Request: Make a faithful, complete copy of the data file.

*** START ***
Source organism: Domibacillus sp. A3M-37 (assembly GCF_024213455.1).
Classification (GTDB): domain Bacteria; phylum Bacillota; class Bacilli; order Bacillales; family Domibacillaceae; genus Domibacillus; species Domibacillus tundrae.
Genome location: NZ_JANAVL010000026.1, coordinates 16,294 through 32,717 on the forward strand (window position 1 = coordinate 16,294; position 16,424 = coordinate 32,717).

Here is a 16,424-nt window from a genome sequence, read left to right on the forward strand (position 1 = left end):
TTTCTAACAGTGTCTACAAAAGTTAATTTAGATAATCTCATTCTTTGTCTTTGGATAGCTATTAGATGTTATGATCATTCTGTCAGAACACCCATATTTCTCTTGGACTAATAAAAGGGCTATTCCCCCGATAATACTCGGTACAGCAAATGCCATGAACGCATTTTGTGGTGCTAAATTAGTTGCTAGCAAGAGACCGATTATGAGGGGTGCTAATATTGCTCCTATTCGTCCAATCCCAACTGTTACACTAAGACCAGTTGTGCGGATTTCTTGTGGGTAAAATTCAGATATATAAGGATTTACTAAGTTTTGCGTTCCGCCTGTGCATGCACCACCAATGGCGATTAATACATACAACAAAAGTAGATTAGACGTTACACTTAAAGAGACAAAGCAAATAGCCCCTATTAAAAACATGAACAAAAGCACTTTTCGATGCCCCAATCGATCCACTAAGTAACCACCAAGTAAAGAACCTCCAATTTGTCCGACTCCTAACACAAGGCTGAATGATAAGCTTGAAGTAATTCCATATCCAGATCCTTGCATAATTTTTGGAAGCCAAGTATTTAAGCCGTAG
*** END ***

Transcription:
Source organism: Domibacillus sp. A3M-37 (assembly GCF_024213455.1).
Classification (GTDB): domain Bacteria; phylum Bacillota; class Bacilli; order Bacillales; family Domibacillaceae; genus Domibacillus; species Domibacillus tundrae.
Genome location: NZ_JANAVL010000026.1, coordinates 16,294 through 32,717 on the forward strand (window position 1 = coordinate 16,294; position 16,424 = coordinate 32,717).

Here is a 16,424-nt window from a genome sequence, read left to right on the forward strand (position 1 = left end):
TTTCTAACAGTGTCTACAAAAGTTAATTTAGATAATCTCATTCTTTGTCTTTGGATAGCTATTAGATGTTATGATCATTCTGTCAGAACACCCATATTTCTCTTGGACTAATAAAAGGGCTATTCCCCCGATAATACTCGGTACAGCAAATGCCATGAACGCATTTTGTGGTGCTAAATTAGTTGCTAGCAAGAGACCGATTATGAGGGGTGCTAATATTGCTCCTATTCGTCCAATCCCAACTGTTACACTAAGACCAGTTGTGCGGATTTCTTGTGGGTAAAATTCAGATATATAAGGATTTACTAAGTTTTGCGTTCCGCCTGTGCATGCACCACCAATGGCGATTAATACATACAACAAAAGTAGATTAGACGTTACACTTAAAGAGACAAAGCAAATAGCCCCTATTAAAAACATGAACAAAAGCACTTTTCGATGCCCCAATCGATCCACTAAGTAACCACCAAGTAAAGAACCTCCAATTTGTCCGACTCCTAACACAAGGCTGAATGATAAGCTTGAAGTAATTCCATATCCAGATCCTTGCATAATTTTTGGAAGCCAAGTATTTAAGCCGTAG